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Chicago Kidical Mass
Chicago Kidical Mass
By Greg Borzo
Chicago's bicycle community is so vibrant and varied that it's hard to keep up with it on a bi-monthly basis. Therefore, the Chicago Section of momentum magazine is converting to an online publication. The free bi-monthly momentum magazine will still be available at bike shops, cafes and libraries across the city and it will continue to have an article or two about the Chicago bike scene, but it will no longer have a dedicated Chicago section. Look for that coverage online at: momentumplanet.com/community/chicago
Here are a couple of examples of how the Chicago bicycle community is overflowing with energy, ideas and activities – all of which will continue to be covered online.
On March 20, bike advocates from organizations including Break the Gridlock and Bike Boulevards Now! conducted the city's first Kidical Mass ride. Despite a late snowstorm, 15 riders showed up. The following ride two weeks later was attended by 70 people, and interest continues to grow.
Kidical Mass is a play on Critical Mass, but without the edge. Bicyclists make merry in a gentler fashion, one suitable for kids in face paint riding bikes festooned with balloons and streamers. In other words, rather than creating "corkers" that block traffic, this ride sees traffic guards that usher kids and their families along the way. Car drivers have been extremely courteous and seem to delight in the festivity.
"We started this as a way to build support for bike boulevards and create a constituency that could lobby for that," said Todd Allen, a Break the Gridlock director. "We choose routes that would make good bike boulevards, as long as they got some infrastructure improvements."
So far, the four-mile (and approximately one-hour) rides have graced Palmer Square, Humboldt Park and Lincoln Square. Future rides are planned, at least until winter, for the second Saturday of every month in the Palmer Squareís Bunny Park and the third Saturday at various locations around town, including Indian Boundary Park and the University of Illinois at Chicago.
"Everyone is welcome, as long as they respect our guidelines," Allen said. "For example, we suggest helmets. We need some order and control to keep the kids safe, but everyone involved has had lots of fun."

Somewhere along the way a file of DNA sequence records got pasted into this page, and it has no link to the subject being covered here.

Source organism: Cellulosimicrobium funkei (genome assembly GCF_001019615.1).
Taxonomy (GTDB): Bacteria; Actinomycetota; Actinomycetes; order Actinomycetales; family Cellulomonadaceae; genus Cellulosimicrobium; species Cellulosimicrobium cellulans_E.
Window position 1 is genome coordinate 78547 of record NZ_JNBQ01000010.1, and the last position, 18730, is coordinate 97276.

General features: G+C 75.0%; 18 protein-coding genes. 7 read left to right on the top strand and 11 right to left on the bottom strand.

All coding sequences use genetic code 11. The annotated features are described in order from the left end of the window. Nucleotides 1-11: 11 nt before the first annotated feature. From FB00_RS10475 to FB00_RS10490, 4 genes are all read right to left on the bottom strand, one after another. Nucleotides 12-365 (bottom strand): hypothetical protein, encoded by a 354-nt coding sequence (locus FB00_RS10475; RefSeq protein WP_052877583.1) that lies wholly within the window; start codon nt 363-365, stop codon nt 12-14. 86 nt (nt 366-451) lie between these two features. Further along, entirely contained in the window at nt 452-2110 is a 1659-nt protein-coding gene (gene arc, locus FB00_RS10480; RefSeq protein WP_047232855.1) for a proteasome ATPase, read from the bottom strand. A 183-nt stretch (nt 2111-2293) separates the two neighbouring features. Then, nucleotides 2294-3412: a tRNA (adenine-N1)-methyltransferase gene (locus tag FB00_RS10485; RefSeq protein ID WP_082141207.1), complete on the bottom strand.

Bicycle Art Shows
Chicago is blessed with frequent art shows featuring photos, sculptures and paintings of bikes – from the Bike Winter Art Show, to Mars Gallery and Little Black Pearl. From April through June, Flourish Studios hosted The Bike Show! at its elegant gallery and store. The opening benefited the Working Bikes Cooperative.
Among all the attractive and provocative art on display, I was most drawn to the penny-farthing bookends created by Adam Clark, an intrepid artist who also runs Pedal to the People, a mobile bike shop that travels by bike (what else?). All the spokes in the handsome yet practical piece of art are real spokes from recycled wheels, and the seats are made from an old leather wallet.
Clark lives in a community of artists and works at Bubble Dynamics in Bridgeport. The high wheel bookends are for sale, as is all the art from The Bike Show! Clark said the idea for the bookends came to him while he was cleaning up a pile of cast iron pipes. He had to make something for another art show and fiddled around with designs for a bike trophy or statue.
"I started bending this one-quarter-inch steel rod around some piping and then, POW! the vision of a small 'high wheeler' bike was born," he said. "I had no idea they'd be used as bookends until my brother suggested that I place them sideways for the viewer to see the beauty in the shape."